Asian and European stocks mainly rallied Monday as investors shrugged off violent anti-racism protests in the United States, and simmering tensions with China over Hong Kong.
In European afternoon trade, London was up 1.3 percent, Madrid gained 1.8 percent, Milan rose 1.3 percent and Paris added 1.4 percent, while Frankfurt was shut for a holiday.
The euro scored another two-month peak at $1.1154 before paring gains.
Beijing warned Washington on Monday of retaliation, after Trump announced restrictions on Chinese students in the United States in protest against a new national security law in Hong Kong.
Hong Kong spearheaded an Asia rally after Trump fell short of imposing strict measures against China, while markets also won support from easing coronavirus lockdowns.
However, violent anti-racism protests across the U.S. have fueled worries of a pick-up in virus infections.
On Sunday night, police fired tear gas to try to disperse protesters outside the White House.
- 'Investors ignoring risks' -
"Investors are continuing to largely ignore the escalating U.S.-China tensions, the global recession and ongoing riots in the U.S., among other risks," said analyst Fawad Razaqzada at trading site ThinkMarkets.
"Sentiment remains supported due to the easing of lockdown measures and because of ongoing central bank support."
The COVID-19 outbreak is widely expected to tip the world economy into deep recession this year despite vast stimulus from governments and central banks.
On Thursday, the European Central Bank is tipped to unveil hundreds of billions in new bond-buying to get the region through the pandemic crisis, just as EU leaders try to hammer out a joint response.
"After surging over the past two weeks, some might wonder where the next big driver for upside in Europe will come from," noted IG analyst Chris Beauchamp.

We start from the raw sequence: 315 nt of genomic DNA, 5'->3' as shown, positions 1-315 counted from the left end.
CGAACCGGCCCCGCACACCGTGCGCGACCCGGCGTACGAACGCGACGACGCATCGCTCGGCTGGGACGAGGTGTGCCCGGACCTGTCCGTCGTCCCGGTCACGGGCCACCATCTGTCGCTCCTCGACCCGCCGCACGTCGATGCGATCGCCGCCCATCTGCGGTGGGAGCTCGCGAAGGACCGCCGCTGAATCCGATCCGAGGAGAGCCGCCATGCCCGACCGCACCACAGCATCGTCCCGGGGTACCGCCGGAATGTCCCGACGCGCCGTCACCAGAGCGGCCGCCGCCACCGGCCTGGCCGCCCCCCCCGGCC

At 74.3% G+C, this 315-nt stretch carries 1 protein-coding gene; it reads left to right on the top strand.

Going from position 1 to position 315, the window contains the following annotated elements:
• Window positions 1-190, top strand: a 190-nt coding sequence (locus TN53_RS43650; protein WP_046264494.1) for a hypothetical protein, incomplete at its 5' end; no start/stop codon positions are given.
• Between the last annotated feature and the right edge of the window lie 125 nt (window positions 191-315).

"But with an ECB meeting looming there is the potential for another boost to the central bank's easing program, in tandem with the push at government level for a pan-eurozone recovery fund."
Observers are keeping tabs on the release later in the week of key U.S. jobs data that will provide a fresh snapshot of the economic damage inflicted by the shutdowns.
Dealers had sold stocks Friday ahead of a news conference Trump called regarding China's planned security law for Hong Kong, but his actions were not as severe as feared.
The president said he would strip several of the city's special privileges and bar some Chinese students from US universities.
He also ordered probes into Chinese companies listed on US financial markets.
Hong Kong's Hang Seng Index jumped more than three percent, having spiraled last month after China proposed the new law which some fear could lead to the end of the city as a key financial hub.
- Key figures around 1200 GMT -
London - FTSE 100: UP 1.3 percent at 6,154.10 points
Paris - CAC 40: UP 1.4 percent at 4,760.07
Milan - FTSE MIB: UP 1.2 percent at 18,415.93
Madrid - IBEX 35: UP 1.8 percent at 7,223.30
Frankfurt - DAX 30: UP 1.65 percent at 11,586.85 (Friday close)
EURO STOXX 50: DOWN 0.6 percent at 3,075.76
Tokyo - Nikkei 225: UP 0.8 percent at 22,062.39 (close)
Hong Kong - Hang Seng: UP 3.4 percent at 23,732.52 (close)
Shanghai - Composite: UP 2.2 percent at 2,915.43 (close)
New York - Dow: DOWN 0.1 percent at 25,383.11 (close)
Brent North Sea crude: UP 0.1 percent at $37.88 per barrel
West Texas Intermediate: DOWN 0.6 percent at $35.28 per barrel
Euro/dollar: UP at $1.1136 from $1.1101 at 2100 GMT
Dollar/yen: DOWN at 107.44 yen from 107.83
Pound/dollar: UP at $1.2402 from $1.2343
Euro/pound: DOWN at 89.77 pence from 89.94 pence
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